As fire closed around their property at the back of Malua Bay, Tammie Seidel was faced with a heart-breaking decision.
She had her dog in the car and one of her horses, Smudge, on her float but the other, a seven-year-old Arab called Caspian, refused to load.
"I'm looking across at the fire coming down through the bush toward our fenceline and thinking: 'what do I do now?'," she said.
"He [Caspian] is a bugger to load at the best of times and we almost had him on [the float] but then he backed out again.
"There was no time left so we just had to leave him and go. It's the worst possible feeling to leave a horse behind like that."
Like many residents in the Batemans Bay area on that New Year's Eve morning, the change in the fire's speed and direction caught Ms Seidel by surprise.
Living on five acres on a cul de sac with bushland behind her, she had been keeping a wary eye on all the fire warnings and rose around 5.30am to feed her horses.
"There was heavy smoke all around and I heard from the RFS that there was fire at Mogo," she said.
"I had been waiting on the water truck to deliver because our tanks were almost empty.
"It looked like the Mogo fire was heading south-west to Tomakin but then about 8.30am, the fire jumped Dunns Creek and headed toward us."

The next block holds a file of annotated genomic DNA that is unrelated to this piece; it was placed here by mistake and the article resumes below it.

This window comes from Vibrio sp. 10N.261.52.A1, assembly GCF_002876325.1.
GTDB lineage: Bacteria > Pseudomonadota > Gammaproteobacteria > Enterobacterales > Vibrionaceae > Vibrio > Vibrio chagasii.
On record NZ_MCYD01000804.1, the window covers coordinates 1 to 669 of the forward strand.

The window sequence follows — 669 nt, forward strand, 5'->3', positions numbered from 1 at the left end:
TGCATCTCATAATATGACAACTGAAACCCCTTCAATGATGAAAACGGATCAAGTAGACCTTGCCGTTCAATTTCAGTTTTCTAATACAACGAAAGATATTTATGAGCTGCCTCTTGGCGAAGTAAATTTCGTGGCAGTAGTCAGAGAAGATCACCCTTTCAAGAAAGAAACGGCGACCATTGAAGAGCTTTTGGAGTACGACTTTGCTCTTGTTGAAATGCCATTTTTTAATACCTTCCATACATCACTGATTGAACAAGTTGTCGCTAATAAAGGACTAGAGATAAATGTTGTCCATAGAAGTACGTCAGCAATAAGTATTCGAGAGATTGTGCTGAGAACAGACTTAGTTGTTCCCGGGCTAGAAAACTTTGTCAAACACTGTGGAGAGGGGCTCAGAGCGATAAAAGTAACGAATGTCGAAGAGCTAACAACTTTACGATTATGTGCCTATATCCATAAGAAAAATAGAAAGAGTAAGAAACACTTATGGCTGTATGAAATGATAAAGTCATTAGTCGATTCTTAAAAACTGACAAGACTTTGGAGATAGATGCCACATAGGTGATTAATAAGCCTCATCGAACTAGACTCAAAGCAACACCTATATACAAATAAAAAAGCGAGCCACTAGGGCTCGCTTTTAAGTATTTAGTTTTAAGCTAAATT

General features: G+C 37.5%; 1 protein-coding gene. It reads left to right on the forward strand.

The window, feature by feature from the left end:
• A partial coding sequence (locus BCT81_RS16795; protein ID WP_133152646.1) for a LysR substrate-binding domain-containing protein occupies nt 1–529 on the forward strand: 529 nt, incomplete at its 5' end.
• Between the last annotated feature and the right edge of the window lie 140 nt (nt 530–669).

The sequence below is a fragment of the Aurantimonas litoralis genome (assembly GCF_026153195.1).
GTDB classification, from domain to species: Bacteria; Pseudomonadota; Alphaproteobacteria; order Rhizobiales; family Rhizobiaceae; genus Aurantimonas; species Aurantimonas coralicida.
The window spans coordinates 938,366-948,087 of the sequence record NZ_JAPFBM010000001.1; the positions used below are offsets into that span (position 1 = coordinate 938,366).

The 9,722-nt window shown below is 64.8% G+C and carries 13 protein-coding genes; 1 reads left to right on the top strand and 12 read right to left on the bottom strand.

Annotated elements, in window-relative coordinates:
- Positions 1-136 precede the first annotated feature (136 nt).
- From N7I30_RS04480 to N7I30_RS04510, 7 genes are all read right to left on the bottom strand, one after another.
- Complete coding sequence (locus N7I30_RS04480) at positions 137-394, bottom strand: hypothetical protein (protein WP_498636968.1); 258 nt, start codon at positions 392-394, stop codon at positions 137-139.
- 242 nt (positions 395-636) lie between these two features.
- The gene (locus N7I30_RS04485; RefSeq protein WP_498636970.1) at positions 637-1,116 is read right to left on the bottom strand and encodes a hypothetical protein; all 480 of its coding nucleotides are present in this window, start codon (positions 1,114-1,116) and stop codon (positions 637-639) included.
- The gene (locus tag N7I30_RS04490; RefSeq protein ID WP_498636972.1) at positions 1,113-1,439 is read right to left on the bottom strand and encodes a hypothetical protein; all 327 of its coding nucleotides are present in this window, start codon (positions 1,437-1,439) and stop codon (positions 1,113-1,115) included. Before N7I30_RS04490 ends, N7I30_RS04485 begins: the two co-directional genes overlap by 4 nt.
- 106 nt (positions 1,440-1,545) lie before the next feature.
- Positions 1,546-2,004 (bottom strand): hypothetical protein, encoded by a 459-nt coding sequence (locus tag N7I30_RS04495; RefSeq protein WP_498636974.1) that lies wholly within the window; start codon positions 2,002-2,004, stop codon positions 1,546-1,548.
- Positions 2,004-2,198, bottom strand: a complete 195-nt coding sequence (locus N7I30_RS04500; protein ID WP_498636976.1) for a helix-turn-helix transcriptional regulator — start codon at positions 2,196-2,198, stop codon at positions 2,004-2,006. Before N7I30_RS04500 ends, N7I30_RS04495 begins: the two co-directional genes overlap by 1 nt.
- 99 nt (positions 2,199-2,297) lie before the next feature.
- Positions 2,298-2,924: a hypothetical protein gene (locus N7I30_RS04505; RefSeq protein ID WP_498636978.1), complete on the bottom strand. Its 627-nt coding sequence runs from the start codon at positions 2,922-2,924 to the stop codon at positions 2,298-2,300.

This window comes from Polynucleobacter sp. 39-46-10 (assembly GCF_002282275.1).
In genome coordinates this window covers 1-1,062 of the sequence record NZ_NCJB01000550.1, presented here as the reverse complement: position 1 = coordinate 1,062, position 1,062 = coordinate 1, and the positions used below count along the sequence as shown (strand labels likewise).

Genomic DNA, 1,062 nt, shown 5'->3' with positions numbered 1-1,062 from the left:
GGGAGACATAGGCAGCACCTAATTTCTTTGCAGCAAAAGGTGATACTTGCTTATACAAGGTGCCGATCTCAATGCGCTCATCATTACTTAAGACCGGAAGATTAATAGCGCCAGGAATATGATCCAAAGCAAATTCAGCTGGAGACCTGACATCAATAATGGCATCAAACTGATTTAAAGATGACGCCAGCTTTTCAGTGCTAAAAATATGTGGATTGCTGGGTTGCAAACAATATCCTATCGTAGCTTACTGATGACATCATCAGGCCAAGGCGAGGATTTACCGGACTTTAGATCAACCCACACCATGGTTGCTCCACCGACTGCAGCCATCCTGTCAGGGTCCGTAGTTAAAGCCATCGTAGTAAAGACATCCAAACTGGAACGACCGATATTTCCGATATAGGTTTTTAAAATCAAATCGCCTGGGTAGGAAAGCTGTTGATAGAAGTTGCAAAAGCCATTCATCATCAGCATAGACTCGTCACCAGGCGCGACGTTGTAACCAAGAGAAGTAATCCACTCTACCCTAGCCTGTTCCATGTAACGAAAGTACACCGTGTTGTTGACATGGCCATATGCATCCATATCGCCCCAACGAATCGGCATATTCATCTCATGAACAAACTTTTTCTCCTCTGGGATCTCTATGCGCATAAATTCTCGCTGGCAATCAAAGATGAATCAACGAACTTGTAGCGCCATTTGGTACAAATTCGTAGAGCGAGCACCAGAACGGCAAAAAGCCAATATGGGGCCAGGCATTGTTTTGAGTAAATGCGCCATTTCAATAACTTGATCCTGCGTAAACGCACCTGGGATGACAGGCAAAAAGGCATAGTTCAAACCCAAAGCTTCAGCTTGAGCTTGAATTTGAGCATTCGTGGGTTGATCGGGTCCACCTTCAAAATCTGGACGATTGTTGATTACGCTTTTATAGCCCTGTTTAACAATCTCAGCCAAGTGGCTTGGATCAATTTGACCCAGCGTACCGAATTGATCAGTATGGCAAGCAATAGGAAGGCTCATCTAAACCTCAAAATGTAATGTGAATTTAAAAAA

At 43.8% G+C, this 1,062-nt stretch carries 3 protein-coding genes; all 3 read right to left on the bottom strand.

When the water delivery company rang and said their truck couldn't get through because power lines were down over the road, that's when she knew it was time to get out and her frantic efforts to load Caspian ensued, but in vain.
"We had hardly any grass to burn anyway because of the drought. And he [Caspian] had the whole five acres plus the house as protection," she said.
"There's only one way in and one way out of our place. The neighbours had already evacuated. I couldn't leave it any later."
Under a blood-red sky she drove to the beach, unloaded, and with hundreds of other Malua Bay residents and all their pets, watched, alarmed and bewildered, as the bushfire rolled toward them.
She described the spectacle from the beach as "surreal".
"A house would catch [fire] and you'd see this huge billow of flame and smoke and the booms as gas bottles exploded," she said.
"We moved down here from Campbelltown about 20 years ago. It's so hard to believe that a bushfire would reach this far into these beachside suburbs.
"But then, it happened at Tathra so I suppose that should have been a warning."
Given houses much closer to the beach than hers had been destroyed, Tammie Seidel feared the worst for Caspian. After dossing down at a friend's place that night, with a heavy heart she returned to her property the next day.
"On the driveway going in there were all these dead wallabies. Our neighbour's house was destroyed but, miraculously, our house was still there."
Then, in the smoke haze, she saw Caspian. He was at the bottom of the blackened paddock, still up and still alive.
His muzzle and eyes had been burned by the radiant heat, and his hooves singed. He's now in a paddock at the Moruya vet clinic, his blackened skin peeling but on his way to a full recovery.
"He seemed okay at first but then went into shock, so the vet said to bring him down," she said.
And her advice for others caught in the same position?
"If you plan to leave and you have animals, always give yourself plenty of time for contingencies," she said.